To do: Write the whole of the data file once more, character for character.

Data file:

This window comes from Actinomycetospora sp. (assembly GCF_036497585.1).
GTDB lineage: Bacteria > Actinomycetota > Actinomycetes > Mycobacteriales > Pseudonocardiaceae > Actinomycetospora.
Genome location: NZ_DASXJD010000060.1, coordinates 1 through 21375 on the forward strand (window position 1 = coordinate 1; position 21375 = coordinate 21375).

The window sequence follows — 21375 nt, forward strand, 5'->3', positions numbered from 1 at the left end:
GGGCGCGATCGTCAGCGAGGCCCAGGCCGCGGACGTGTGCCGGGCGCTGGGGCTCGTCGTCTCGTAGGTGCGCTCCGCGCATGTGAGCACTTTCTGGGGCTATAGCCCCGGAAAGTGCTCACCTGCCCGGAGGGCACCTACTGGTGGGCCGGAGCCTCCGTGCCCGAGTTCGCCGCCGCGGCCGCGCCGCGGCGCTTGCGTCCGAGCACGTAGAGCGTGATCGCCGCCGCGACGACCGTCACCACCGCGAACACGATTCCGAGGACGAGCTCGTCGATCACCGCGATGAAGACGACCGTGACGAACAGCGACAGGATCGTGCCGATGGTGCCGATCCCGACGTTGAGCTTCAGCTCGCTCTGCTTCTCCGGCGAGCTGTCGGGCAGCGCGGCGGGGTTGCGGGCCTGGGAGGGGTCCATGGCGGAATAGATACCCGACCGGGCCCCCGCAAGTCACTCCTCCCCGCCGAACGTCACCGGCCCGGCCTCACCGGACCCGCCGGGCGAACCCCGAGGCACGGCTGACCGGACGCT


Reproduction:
This window comes from Actinomycetospora sp. (assembly GCF_036497585.1).
GTDB lineage: Bacteria > Actinomycetota > Actinomycetes > Mycobacteriales > Pseudonocardiaceae > Actinomycetospora.
Genome location: NZ_DASXJD010000060.1, coordinates 1 through 21375 on the forward strand (window position 1 = coordinate 1; position 21375 = coordinate 21375).

The window sequence follows — 21375 nt, forward strand, 5'->3', positions numbered from 1 at the left end:
GGGCGCGATCGTCAGCGAGGCCCAGGCCGCGGACGTGTGCCGGGCGCTGGGGCTCGTCGTCTCGTAGGTGCGCTCCGCGCATGTGAGCACTTTCTGGGGCTATAGCCCCGGAAAGTGCTCACCTGCCCGGAGGGCACCTACTGGTGGGCCGGAGCCTCCGTGCCCGAGTTCGCCGCCGCGGCCGCGCCGCGGCGCTTGCGTCCGAGCACGTAGAGCGTGATCGCCGCCGCGACGACCGTCACCACCGCGAACACGATTCCGAGGACGAGCTCGTCGATCACCGCGATGAAGACGACCGTGACGAACAGCGACAGGATCGTGCCGATGGTGCCGATCCCGACGTTGAGCTTCAGCTCGCTCTGCTTCTCCGGCGAGCTGTCGGGCAGCGCGGCGGGGTTGCGGGCCTGGGAGGGGTCCATGGCGGAATAGATACCCGACCGGGCCCCCGCAAGTCACTCCTCCCCGCCGAACGTCACCGGCCCGGCCTCACCGGACCCGCCGGGCGAACCCCGAGGCACGGCTGACCGGACGCT